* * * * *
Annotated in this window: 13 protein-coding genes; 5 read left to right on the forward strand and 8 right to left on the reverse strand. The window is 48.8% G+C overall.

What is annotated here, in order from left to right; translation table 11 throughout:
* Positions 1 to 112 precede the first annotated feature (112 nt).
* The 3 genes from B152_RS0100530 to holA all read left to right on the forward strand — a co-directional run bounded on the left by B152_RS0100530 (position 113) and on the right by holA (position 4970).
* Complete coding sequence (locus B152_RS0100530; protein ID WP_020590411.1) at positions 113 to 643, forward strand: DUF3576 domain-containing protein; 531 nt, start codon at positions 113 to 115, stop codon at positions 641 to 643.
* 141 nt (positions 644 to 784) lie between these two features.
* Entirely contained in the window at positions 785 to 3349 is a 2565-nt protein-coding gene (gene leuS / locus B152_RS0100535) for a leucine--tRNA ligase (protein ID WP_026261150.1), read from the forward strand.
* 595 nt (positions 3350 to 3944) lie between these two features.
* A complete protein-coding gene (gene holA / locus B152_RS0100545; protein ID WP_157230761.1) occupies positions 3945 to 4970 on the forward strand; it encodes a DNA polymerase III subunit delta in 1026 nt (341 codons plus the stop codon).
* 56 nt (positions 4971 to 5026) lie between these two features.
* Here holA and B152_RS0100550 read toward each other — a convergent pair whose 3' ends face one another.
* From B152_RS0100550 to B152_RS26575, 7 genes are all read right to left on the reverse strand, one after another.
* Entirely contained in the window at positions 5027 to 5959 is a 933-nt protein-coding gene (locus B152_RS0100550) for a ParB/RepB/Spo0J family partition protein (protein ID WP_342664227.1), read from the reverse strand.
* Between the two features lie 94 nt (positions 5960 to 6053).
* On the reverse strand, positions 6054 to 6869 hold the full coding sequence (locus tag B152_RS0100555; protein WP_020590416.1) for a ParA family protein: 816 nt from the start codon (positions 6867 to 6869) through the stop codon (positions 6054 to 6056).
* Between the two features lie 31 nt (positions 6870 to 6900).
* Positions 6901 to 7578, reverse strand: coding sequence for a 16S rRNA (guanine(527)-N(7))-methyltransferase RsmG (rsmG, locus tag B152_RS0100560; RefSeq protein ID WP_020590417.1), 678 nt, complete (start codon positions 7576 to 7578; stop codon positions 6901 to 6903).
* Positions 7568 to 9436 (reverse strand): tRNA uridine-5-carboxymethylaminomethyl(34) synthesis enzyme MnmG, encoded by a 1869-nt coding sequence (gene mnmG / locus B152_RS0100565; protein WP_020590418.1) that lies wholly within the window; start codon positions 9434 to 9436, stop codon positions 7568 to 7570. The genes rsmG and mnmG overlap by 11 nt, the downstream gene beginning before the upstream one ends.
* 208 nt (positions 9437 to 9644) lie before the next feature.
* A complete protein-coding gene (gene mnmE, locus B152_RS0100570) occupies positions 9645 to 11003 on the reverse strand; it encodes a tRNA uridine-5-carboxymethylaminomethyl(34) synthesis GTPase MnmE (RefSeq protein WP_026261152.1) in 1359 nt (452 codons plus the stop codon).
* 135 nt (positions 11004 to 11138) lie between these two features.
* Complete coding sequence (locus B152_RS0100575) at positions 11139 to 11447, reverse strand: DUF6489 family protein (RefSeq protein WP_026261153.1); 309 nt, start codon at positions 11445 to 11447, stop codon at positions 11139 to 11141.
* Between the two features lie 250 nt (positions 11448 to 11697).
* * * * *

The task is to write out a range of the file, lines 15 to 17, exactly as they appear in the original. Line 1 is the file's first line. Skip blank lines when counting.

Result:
* On the reverse strand, positions 6054 to 6869 hold the full coding sequence (locus tag B152_RS0100555; protein WP_020590416.1) for a ParA family protein: 816 nt from the start codon (positions 6867 to 6869) through the stop codon (positions 6054 to 6056).
* Between the two features lie 31 nt (positions 6870 to 6900).
* Positions 6901 to 7578, reverse strand: coding sequence for a 16S rRNA (guanine(527)-N(7))-methyltransferase RsmG (rsmG, locus tag B152_RS0100560; RefSeq protein ID WP_020590417.1), 678 nt, complete (start codon positions 7576 to 7578; stop codon positions 6901 to 6903).